Inside Film

Gosford Park at 20: How Robert Altman’s brutal look at the upper classes unintentionally spawned Downton Abbey

Gosford Park is about to be re-released on The Icon Film Channel and included in the BFI Altman season. But no one pays much attention any more to its darker elements, or to Altman’s subversive approach to the country house genre, says Geoffrey Macnab

Friday 14 May 2021 06:38
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<p>Maggie Smith as Constance, Countess of Trentham, and Kelly Macdonald as her maid in ‘Gosford Park’ in 2001</p>

Maggie Smith as Constance, Countess of Trentham, and Kelly Macdonald as her maid in ‘Gosford Park’ in 2001

When the Kansas City-born maverick Robert Altman came to the UK in 2001 to make costume drama Gosford Park, he had no intention at all of celebrating the good old days of Upstairs, Downstairs. The director of Nashville and M*A*S*H was an irreverent satirist known for subverting genres. He deliberately set the film in the early 1930s, just as traditional country house living was coming to an end.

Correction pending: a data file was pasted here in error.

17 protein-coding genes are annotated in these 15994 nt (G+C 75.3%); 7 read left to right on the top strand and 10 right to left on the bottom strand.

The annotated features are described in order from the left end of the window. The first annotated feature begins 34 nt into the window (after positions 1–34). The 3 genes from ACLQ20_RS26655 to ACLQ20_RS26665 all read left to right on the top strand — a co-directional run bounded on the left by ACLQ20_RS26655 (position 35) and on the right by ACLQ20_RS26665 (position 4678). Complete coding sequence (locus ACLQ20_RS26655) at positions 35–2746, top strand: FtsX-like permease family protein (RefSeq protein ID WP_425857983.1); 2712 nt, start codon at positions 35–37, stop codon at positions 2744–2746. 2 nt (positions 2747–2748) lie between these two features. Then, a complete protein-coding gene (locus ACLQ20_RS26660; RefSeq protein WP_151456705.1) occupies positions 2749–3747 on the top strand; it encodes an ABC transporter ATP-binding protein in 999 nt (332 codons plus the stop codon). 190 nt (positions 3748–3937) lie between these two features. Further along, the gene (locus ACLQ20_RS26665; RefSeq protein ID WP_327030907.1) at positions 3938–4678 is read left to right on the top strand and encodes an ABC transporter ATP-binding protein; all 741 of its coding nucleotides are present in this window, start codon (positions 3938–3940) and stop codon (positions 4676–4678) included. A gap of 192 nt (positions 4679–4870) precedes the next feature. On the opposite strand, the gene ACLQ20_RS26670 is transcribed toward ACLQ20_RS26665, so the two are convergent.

"By the end of the Second World War, this sort of thing was over,” Altman remarked of an ossified British social system that, as he witheringly put it, gave working-class women two choices of career. “If they weren’t housemaids, they’d probably have to be prostitutes.”

The irony today is self-evident. Altman’s attempts at skewering the British upper classes had exactly the reverse effect of what he had originally intended. Buoyed by the film’s success, his screenwriter on Gosford Park, Julian Fellowes, went on to write another costume drama, Downton Abbey. This hugely popular TV series was set in an earlier period, between 1912 and 1926, and provided a far rosier, less coruscating view of country house living. Instead of Altman’s barbed and vicious view of the class system, it purveyed expertly crafted escapist nostalgia.

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